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Watching the Royal wedding with the crowds at Windsor

PUBLISHED: 14:38 20 May 2018 | UPDATED: 14:38 20 May 2018

Prince Harry and Meghan Markle ride in an Ascot Landau  after their wedding ceremony Picture: Odd Anderson/PA Wire

Prince Harry and Meghan Markle ride in an Ascot Landau after their wedding ceremony Picture: Odd Anderson/PA Wire

The lure of a Royal wedding grabs the attention of millions of people around the world like almost no other event.

Windsor and Eton Central railway station was renamed for the occasion. Picture: ArchantWindsor and Eton Central railway station was renamed for the occasion. Picture: Archant

And this year’s marriage of Prince Harry and Meghan Markle was no exception, as thousands of well-wishers descended on the small market town of Windsor to be part of the big day.

Travelling on a chilly, foggy morning to London, the day started eerily quiet, even once arriving into the capital at King’s Cross there were no clues as to what the day may hold.

But the party began in Paddington, where the Royal wedding fans - armed with Harry and Meghan masks, flags and Union flags - charge towards Slough station and onwards to Windsor.

The festival atmosphere was immediate as soon as I stepped out of the station, where I was welcomed by street vendors selling Royal-themed souvenirs and snacks, with unusual offerings including crumpets and Marmite.

Celine Bailly, Faith Nwosu and Precious Shumba celebrating the Royal wedding at Windsor Picture: ArchantCeline Bailly, Faith Nwosu and Precious Shumba celebrating the Royal wedding at Windsor Picture: Archant

Some people may have sneered at those who decided to camp out on the streets to secure a good spot along the Long Walk procession, but they had the last laugh after so many scrambled to find a decent position on the day.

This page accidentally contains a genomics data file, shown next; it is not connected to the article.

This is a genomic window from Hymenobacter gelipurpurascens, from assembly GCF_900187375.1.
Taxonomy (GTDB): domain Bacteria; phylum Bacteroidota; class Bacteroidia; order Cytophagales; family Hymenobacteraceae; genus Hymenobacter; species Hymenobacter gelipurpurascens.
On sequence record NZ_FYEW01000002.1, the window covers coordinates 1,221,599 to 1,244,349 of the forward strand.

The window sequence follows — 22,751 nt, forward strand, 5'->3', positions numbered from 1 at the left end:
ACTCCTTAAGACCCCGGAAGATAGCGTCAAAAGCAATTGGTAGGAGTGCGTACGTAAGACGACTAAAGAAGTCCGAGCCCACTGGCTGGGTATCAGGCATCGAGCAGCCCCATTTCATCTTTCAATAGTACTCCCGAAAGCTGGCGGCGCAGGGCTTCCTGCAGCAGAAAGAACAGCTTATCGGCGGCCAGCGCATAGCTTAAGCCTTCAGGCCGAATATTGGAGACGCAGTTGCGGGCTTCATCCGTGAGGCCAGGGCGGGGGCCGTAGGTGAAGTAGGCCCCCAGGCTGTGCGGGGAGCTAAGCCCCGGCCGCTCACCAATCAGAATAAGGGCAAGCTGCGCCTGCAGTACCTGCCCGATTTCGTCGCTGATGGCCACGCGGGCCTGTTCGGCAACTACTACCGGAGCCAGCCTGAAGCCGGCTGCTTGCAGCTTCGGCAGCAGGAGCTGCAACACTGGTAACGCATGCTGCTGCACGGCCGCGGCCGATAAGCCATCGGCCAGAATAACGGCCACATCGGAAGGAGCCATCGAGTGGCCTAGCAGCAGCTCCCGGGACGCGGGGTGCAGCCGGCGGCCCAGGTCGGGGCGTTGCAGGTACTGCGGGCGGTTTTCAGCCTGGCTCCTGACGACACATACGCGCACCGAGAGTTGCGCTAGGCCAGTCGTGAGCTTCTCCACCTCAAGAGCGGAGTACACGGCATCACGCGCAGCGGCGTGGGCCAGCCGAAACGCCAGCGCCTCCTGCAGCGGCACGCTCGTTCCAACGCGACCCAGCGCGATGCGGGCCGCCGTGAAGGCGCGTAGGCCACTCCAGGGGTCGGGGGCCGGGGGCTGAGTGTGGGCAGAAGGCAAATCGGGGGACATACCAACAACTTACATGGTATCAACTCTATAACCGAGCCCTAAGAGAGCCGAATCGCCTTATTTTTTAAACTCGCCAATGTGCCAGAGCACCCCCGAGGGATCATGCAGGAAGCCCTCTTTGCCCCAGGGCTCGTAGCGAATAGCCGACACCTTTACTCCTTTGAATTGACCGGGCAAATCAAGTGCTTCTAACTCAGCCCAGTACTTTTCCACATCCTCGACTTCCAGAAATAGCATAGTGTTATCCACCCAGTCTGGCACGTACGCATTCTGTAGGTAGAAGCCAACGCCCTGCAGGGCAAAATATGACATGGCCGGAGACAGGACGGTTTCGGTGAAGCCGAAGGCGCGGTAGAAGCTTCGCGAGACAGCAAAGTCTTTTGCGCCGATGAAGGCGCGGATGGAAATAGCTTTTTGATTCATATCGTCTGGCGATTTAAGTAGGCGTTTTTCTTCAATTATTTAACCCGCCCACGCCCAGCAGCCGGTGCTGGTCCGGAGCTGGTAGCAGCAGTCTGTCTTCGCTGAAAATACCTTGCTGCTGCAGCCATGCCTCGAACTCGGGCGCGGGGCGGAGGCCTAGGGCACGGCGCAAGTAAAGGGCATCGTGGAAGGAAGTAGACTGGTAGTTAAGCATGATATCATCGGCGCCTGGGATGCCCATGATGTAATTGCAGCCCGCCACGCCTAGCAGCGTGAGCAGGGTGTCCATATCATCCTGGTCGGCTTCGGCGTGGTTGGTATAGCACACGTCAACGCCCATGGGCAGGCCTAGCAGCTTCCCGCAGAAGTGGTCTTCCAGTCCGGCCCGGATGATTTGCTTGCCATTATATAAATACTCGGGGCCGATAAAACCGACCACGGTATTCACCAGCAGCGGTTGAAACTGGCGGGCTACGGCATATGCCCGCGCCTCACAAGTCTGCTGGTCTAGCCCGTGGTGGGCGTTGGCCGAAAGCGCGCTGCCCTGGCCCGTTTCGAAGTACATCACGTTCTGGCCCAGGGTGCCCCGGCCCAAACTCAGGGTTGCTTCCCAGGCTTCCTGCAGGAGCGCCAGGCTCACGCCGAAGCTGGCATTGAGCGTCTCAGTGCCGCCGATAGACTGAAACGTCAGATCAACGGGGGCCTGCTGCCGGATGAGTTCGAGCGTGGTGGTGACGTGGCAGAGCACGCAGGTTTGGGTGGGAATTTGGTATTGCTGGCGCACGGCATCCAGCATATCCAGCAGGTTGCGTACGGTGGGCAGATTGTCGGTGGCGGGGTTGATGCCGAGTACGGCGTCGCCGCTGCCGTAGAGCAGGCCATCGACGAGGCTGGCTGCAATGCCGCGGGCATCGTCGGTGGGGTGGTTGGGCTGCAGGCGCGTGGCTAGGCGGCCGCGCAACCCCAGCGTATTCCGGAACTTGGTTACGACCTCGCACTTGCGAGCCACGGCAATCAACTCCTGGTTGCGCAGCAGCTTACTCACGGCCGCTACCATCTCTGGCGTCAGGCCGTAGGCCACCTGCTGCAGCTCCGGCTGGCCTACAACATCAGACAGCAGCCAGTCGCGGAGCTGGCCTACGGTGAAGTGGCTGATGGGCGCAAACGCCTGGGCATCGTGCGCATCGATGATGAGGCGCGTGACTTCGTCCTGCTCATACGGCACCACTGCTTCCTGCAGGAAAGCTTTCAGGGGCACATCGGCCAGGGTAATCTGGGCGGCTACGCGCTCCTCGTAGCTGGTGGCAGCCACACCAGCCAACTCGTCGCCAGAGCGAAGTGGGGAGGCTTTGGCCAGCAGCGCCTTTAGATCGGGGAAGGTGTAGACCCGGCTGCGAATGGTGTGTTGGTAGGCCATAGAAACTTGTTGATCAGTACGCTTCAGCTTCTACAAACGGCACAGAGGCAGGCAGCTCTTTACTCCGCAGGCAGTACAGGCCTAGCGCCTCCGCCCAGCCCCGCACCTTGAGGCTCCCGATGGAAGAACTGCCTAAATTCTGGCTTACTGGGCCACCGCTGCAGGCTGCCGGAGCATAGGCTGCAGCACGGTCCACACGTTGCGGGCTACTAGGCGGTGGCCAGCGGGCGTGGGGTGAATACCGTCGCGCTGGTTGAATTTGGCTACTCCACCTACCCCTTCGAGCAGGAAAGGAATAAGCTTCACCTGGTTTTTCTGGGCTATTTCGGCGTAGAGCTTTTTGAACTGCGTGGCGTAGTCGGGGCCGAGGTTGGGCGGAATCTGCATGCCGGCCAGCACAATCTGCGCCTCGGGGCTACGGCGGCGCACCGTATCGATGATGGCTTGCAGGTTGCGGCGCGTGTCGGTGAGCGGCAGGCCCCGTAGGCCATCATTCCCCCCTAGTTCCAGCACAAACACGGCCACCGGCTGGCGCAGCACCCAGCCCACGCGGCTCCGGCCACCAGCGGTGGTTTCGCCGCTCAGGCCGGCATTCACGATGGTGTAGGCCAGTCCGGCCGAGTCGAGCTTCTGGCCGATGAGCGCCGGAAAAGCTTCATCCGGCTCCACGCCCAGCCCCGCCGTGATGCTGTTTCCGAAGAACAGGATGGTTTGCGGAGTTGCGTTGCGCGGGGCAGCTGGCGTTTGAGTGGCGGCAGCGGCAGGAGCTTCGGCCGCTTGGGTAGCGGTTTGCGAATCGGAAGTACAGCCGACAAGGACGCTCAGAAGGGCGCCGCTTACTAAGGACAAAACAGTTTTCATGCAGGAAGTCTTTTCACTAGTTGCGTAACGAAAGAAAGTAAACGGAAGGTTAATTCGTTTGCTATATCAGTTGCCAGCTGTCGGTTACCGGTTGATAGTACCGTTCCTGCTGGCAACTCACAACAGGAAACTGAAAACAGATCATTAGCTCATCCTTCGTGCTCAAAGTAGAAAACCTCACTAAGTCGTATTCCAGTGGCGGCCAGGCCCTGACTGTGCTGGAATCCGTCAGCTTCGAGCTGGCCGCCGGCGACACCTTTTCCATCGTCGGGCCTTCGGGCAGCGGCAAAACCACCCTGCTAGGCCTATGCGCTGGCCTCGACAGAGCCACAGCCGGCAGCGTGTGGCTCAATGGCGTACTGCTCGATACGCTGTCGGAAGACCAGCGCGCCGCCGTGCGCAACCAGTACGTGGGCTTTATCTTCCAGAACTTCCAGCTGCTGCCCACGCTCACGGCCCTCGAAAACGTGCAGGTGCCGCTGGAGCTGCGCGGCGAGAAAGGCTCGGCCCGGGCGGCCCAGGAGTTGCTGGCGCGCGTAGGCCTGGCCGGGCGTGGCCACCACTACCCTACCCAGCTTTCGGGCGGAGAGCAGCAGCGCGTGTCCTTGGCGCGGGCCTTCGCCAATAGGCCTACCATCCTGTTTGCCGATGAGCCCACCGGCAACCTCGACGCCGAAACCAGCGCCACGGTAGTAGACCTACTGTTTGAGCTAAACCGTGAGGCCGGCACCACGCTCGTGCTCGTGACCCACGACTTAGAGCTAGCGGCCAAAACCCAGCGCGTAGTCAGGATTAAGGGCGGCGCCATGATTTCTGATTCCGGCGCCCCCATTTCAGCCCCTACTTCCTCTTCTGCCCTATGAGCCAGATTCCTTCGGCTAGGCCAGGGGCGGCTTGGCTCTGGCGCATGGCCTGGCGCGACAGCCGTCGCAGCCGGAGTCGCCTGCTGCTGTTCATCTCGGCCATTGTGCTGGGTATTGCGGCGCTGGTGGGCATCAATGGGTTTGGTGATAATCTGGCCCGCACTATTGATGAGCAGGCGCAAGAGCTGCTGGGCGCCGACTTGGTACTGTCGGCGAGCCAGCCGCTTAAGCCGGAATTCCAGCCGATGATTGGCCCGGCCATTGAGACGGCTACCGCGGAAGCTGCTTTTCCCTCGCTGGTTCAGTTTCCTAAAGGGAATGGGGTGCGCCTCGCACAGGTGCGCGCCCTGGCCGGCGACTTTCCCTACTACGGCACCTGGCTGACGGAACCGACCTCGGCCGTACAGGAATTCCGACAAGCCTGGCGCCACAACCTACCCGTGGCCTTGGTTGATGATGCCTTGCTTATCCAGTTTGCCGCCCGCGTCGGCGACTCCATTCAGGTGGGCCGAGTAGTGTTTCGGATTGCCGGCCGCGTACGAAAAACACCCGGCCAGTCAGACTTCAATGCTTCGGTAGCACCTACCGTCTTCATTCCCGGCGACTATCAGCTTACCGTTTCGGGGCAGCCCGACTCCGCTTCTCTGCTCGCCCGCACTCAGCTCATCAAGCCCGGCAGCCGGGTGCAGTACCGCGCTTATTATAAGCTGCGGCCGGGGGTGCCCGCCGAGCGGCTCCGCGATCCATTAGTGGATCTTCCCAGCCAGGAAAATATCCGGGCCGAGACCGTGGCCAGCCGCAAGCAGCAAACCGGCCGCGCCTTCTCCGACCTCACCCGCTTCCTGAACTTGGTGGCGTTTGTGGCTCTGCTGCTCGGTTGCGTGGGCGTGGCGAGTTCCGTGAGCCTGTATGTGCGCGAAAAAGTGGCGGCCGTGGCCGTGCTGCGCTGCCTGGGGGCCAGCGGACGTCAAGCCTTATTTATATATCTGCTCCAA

But the crowds did not let that stand in the way of a celebration, with music and parades keeping spirits up and encouraging strangers to quickly become friends.

And the hundreds of police and safety guards refused to let this be just another day at work and joined in with the festivities - they danced, cheered, joked and took selfies with the public.

After hours of standing beneath the baking sun, the fanfare announced the arrival of the Royal guests and the wedding commenced.

Eyes were fixed on the big screens as guests made their way into the castle, with Meghan Markle drawing the loudest cheers.

As we all listened attentively to the hymns and prayers, it was the Most Rev Michael Curry who mesmerised us all with his enlightening address.

The first black presiding bishop of the Episcopal Church in the US delivered a powerful sermon about the power of love and faith, which made you look beyond the extravagant and glitzy displays of crowns, fascinators and military regalia.

“The power of love is demonstrated by the fact that we’re all here, two young people fell in love and we all showed up,” he said.

In his sermon, he cited the words of civil rights activist and preacher Martin Luther King, stating: “We must discover the power of love, the redemptive power of love.

“And when we discover that we will be able to make of this old world a new world.”

Just a few steps away there were homeless people, sitting looking at thousands of backs. I couldn’t help but feel the tragic irony in listening to Bishop Michael talk about loving thy neighbour.

“Imagine governments and nations when love is the way,” he said. “Imagine business and commerce when love is the way.

“Imagine this tired old world when love is the way. When love is the way, poverty will become history.”

Once the service had ended, the moment so many people had been waiting hours and even days for finally came when the newly-wedded couple greeted well-wishers on their procession through Windsor.

The crowds burst into cheers once they caught a glimpse of the sun-kissed bride and smiling prince stroll past on their horse-drawn carriage.

Whatever your views, the wedding and the delightful weather certainly brought people together.


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